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Attorney Alan J. Pransky

How do you probate an estate in Massachusetts when you can’t get a death certificate?

| Dec 6, 2014 | Estate planning and probate |

Sometimes people die under circumstances where their body can’t be found or can’t be reached. Years ago I probated the estate of a man who sailed his boat into a hurricane and was never found. A few years ago there was a story in the news of a man in Florida who fell into a sinkhole and they didn’t recover his body. A person can die in the military in a combat zone and his body may not be recovered. In all of these situations no death certificate will issue. Contrary to popular belief, an estate can still be filed.
Most estates in Massachusetts are filed in court with a copy of the death certificate. The death certificate is used to prove the death but it is not the only way death can be proved. The uniform probate code allows death to be proved by other means. If there is an official report such as from the police, coast guard, or army, then the official report can be used to prove the death. Even without an official report, witnesses can give testimony to prove that the person is dead.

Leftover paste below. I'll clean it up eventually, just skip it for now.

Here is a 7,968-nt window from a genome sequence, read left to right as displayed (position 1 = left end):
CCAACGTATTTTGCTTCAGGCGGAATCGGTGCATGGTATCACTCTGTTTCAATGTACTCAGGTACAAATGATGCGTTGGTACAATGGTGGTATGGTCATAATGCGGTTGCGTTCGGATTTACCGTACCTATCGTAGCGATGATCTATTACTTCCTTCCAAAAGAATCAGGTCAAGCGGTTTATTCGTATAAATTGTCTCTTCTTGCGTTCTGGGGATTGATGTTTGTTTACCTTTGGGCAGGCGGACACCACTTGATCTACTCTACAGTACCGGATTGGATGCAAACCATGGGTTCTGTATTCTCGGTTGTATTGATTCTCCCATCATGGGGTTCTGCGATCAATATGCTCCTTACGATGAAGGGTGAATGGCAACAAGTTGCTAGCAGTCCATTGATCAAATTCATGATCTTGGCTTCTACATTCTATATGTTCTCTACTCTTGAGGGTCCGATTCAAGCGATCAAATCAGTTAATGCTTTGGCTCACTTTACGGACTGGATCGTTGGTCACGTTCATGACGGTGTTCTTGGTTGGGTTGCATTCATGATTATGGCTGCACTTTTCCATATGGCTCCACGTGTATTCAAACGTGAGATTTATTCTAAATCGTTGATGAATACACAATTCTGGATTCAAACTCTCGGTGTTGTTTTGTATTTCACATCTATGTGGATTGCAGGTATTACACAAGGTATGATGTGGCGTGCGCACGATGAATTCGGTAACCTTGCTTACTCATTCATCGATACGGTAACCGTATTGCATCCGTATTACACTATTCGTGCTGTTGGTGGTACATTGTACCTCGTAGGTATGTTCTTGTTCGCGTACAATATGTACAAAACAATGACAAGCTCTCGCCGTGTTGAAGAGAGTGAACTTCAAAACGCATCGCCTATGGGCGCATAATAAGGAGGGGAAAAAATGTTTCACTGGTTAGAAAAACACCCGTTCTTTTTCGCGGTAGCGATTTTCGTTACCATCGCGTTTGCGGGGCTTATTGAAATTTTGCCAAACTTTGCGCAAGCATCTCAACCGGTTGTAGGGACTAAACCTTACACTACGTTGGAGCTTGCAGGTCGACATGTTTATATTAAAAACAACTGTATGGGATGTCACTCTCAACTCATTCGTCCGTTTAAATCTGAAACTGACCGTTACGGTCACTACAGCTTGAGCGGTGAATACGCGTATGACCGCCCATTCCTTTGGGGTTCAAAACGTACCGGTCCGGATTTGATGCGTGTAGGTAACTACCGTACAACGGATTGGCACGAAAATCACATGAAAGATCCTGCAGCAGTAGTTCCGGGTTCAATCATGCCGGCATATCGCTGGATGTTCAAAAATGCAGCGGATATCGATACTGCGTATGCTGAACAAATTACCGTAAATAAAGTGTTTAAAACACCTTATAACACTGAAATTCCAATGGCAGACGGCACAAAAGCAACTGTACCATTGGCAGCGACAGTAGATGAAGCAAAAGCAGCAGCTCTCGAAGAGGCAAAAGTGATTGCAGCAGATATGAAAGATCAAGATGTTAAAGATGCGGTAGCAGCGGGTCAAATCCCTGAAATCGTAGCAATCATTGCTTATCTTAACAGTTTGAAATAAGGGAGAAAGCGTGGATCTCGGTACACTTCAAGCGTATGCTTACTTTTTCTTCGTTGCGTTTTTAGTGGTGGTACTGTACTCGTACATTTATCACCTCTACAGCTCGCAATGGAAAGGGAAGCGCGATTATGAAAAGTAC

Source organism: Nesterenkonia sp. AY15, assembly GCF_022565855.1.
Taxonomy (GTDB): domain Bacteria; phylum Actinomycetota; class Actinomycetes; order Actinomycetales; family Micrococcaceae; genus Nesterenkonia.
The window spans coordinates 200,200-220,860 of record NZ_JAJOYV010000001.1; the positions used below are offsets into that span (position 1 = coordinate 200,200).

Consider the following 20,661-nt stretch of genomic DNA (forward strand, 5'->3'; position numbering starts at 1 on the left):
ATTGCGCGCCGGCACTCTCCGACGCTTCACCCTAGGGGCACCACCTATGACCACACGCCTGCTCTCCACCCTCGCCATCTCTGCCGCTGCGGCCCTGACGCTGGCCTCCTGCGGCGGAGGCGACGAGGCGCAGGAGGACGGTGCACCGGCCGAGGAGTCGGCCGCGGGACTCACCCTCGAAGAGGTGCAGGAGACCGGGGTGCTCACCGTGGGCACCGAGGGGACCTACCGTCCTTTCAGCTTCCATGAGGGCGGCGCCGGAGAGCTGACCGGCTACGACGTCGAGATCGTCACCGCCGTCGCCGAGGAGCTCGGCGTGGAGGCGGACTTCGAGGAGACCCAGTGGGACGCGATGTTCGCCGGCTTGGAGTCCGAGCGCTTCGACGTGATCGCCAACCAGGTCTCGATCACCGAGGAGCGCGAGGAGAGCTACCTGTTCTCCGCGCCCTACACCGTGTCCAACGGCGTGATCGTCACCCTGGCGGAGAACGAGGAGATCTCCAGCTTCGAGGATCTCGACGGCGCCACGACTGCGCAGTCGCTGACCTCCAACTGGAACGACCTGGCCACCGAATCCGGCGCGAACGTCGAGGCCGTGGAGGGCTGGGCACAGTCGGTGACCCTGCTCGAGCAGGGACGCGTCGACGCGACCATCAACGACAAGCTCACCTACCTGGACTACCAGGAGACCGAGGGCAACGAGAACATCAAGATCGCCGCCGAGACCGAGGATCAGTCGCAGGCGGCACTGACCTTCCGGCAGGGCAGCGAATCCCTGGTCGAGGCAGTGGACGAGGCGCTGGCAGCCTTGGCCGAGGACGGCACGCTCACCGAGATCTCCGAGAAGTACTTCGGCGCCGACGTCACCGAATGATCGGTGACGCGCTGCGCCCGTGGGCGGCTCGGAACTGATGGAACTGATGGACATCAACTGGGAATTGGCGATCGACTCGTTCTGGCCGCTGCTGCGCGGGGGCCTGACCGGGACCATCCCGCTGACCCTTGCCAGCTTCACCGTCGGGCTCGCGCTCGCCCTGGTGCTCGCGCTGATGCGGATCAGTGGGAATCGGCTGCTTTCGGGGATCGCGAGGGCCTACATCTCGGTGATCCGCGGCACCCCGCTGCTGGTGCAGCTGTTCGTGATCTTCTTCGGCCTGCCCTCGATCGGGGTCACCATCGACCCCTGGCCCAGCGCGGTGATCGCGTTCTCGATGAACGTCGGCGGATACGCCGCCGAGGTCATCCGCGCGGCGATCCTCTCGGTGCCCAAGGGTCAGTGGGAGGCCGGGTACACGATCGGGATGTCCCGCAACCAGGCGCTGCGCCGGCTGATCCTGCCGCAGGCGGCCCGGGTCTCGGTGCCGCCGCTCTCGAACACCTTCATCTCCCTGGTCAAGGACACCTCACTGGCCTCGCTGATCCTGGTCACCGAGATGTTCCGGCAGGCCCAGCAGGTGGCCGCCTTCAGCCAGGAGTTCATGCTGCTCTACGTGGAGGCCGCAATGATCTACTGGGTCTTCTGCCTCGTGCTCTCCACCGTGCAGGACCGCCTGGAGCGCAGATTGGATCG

In all of these situations, there is evidence that the person died. Witnesses saw the event that killed the person or they saw the body. It is different if the person just disappears and is never heard from again. Merely disappearing does not mean the person has died. In this situation, the family may have to wait five years before they can seek a declaration of death.
If you are in the unfortunate situation of knowing that a relative has died but no death certificate has issued, then you should consult an attorney who can probate the estate and prove the death without a death certificate.
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